By Richard Balmforth and Andrei Makhovksy
MINSK (Reuters) - Belarus police arrested scores of people holding "clapping" protests in central Minsk against President Alexander Lukashenko, who told an open-air rally on Sunday that a plot was afoot to end his long rule.
Social network sites run by mainly young protesters had urged their supporters to mark Independence Day by staging peaceful protests against the authoritarian Lukashenko, in power since 1994, simply applauding in unison to show their discontent.
An opposition web site nn.by reported similar protest actions in at least six other towns, with some arrests. Details of the reports could not be independently confirmed.
While protests during Lukashenko's mid-day speech were quietly quashed, violence erupted in the evening outside Minsk's main rail station in chaotic scenes in which some protesters exchanged blows with plain-clothes police who turned out in huge numbers.
Police fired a tear gas canister to subdue the protesters who included not only young protesters but some elderly people and women with their children.
The numbers of police were such that on one occasion a group of plain-clothes police readied to attack a group of their comrades whom they did not recognize and were only stopped at the last minute.
As earlier in the day, the protest began with young people applauding outside the central station but spread across a wide boulevard, embracing several hundred others.
At one point, a young couple arrived at the protest with their young children and began openly clapping, in full view of plain clothes policemen who were arresting people around them.
"We want our country to improve. We want there to be free elections," said the woman, who gave her name as Yelena. "But these are peaceful protestors and they are being very cruelly treated."
Opposition to Lukashenko, once dubbed the "last dictator in Europe" by the U.S. Bush administration, has grown bolder in the tightly controlled ex-Soviet republic of 9.5 million as it struggles to overcome a currency crisis.
The balance of payments crisis was caused by 30-40 percent hikes in public sector wages and pensions last year aimed at ensuring Lukashenko's comfortable re-election in December, but which helped create a current account trade deficit.
That led to a 36 percent devaluation in May of the Belarussian ruble which virtually wiped out the gains of the wage rises and has now severely curbed companies' means of purchasing vital imports.
The crisis has emboldened a younger wave of protesters, outside the established opposition mainstream, to issue online calls for "silent" protests, marked only by clapping.
Police and state security who turned out in large numbers for Sunday's rally at a wartime memorial site on Minsk's Avenue of the Victorious quickly seized the few people who applauded.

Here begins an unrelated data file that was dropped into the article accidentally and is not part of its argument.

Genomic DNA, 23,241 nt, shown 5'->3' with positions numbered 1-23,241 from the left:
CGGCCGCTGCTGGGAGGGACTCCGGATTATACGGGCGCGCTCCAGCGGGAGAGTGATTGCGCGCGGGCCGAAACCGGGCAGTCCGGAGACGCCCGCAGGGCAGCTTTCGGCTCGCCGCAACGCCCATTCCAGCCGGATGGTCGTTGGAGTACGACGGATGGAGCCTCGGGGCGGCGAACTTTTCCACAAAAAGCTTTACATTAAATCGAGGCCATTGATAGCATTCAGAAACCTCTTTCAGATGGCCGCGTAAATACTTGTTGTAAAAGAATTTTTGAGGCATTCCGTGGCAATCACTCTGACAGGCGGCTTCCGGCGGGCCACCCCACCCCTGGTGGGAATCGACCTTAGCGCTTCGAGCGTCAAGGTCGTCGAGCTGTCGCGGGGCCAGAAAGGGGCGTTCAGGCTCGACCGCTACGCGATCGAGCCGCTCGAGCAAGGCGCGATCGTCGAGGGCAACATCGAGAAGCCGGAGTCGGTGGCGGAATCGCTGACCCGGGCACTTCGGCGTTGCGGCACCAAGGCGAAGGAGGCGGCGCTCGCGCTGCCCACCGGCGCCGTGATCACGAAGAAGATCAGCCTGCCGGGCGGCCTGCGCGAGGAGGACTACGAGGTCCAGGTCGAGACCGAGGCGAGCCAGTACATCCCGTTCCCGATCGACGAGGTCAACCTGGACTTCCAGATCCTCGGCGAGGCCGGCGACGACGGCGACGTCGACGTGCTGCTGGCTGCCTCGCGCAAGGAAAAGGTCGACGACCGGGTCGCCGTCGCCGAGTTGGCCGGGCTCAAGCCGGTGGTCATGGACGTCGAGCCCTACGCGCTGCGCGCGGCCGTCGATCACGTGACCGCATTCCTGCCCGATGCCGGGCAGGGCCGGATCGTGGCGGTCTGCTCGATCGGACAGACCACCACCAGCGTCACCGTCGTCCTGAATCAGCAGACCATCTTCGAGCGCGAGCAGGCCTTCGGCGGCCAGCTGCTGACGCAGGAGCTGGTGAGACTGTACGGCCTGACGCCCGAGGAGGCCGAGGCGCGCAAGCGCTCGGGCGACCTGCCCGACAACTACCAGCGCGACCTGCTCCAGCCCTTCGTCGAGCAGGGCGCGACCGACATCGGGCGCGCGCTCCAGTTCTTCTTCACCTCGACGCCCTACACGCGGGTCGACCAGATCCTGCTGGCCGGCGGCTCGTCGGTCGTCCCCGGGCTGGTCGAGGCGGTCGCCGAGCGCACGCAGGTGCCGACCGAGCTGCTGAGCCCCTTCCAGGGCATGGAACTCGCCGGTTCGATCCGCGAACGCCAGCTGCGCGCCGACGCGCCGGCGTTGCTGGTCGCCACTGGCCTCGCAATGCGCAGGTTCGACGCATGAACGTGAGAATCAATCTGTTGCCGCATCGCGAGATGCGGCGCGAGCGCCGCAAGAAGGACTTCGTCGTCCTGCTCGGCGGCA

Lukashenko, 56, speaking before a military parade on Belarus's Independence Day, said he viewed public protests as part of a plot to overthrow him which he intended to stop.
"(Somebody) is trying to copy a 'colored revolution' scenario here," he said, referring to a series of peaceful protests that led to the change of leadership in ex-Soviet republics such as Georgia and Ukraine in 2003-2004.
"They want to bring us to our knees," the former Soviet state farm director declared. "This is not going to happen."
Though protest groups appear to be growing bolder in Belarus, diplomats and other observers do not see any immediate threat to his grip on power.
Through populist policies and forceful personality, he has forged a profile of "father of the people" which goes down well particularly in outlying country areas.
There are no signs of disloyalty from members of his government or within the ranks of the powerful security forces.
More particularly, there are no signs that the sporadic protests by young intellectuals mainly in the capital Minsk have found any echo with a broader section of the working population that could lead to a groundswell of opinion against him.
But the crisis has deepened his isolation internationally and there is a sharper edge now to Belarus's crucial dealings with Russia.
Long a pariah in the West because of his rough handling of the political opposition, Lukashenko is being pushed further toward Russia which long subsidized the Belarussian economy with cheap oil and gas supplies.
Moscow has backed disbursement of $3 billion of bailout money over three years to Belarus.
But it is increasingly pressing a harder bargain in economic relations, saying it wants state-held sectors of the economy privatized for sell-off to Russian big business.
(Additional reporting by Andrei Makhovsky; Editing by Jon Boyle)